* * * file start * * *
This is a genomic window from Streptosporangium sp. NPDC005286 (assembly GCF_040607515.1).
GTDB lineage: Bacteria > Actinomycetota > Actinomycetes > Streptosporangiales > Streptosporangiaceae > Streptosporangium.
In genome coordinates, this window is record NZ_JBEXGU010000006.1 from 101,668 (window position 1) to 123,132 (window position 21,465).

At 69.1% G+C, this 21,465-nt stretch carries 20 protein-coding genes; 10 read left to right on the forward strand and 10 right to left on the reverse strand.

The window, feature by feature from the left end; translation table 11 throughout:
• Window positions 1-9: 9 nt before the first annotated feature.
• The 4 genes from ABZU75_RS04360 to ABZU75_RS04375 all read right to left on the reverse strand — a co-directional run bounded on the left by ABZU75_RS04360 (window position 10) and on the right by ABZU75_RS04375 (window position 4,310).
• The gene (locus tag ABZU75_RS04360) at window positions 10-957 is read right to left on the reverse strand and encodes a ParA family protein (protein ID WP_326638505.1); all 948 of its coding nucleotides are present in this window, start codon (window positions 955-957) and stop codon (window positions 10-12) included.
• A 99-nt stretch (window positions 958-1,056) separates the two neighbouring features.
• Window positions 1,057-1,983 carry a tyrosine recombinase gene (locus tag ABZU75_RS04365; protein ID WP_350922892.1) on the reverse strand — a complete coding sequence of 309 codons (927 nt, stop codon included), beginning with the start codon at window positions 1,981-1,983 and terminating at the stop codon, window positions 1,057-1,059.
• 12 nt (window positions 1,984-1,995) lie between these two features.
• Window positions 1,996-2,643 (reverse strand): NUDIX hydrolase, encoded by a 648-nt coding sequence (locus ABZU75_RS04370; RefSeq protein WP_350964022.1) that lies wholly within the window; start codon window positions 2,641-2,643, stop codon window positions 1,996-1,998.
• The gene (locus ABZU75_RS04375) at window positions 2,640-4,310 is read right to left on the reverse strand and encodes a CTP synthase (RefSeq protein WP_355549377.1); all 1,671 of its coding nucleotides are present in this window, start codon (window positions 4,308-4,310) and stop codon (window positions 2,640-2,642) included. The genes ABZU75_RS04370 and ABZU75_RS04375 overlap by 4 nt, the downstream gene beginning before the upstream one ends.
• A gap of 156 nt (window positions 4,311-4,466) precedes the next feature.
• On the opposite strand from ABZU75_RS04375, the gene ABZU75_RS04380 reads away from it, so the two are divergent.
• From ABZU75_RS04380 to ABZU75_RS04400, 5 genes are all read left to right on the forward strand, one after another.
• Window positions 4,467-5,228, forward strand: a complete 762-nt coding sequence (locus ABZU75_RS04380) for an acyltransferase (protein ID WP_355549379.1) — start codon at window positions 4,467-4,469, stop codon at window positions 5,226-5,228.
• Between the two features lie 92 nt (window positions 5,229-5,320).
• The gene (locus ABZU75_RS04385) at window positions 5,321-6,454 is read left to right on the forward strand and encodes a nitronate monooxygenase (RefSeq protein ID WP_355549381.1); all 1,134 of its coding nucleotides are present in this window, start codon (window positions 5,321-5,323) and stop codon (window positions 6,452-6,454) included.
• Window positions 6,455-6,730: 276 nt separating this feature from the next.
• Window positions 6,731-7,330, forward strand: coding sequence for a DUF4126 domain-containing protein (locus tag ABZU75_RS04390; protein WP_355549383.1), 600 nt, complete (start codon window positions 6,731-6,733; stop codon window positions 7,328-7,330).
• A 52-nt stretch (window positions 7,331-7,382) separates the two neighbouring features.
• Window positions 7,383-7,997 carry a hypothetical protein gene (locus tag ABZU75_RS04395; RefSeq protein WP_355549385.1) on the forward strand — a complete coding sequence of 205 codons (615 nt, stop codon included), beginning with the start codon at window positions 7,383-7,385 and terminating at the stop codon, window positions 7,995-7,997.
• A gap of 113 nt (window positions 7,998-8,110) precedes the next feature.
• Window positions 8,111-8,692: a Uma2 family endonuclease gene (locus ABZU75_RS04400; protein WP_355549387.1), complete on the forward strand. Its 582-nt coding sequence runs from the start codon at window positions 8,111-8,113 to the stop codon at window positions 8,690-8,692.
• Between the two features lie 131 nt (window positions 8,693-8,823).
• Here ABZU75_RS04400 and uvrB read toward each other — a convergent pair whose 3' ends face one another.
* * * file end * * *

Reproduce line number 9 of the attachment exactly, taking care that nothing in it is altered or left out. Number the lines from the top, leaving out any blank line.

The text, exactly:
• A 99-nt stretch (window positions 958-1,056) separates the two neighbouring features.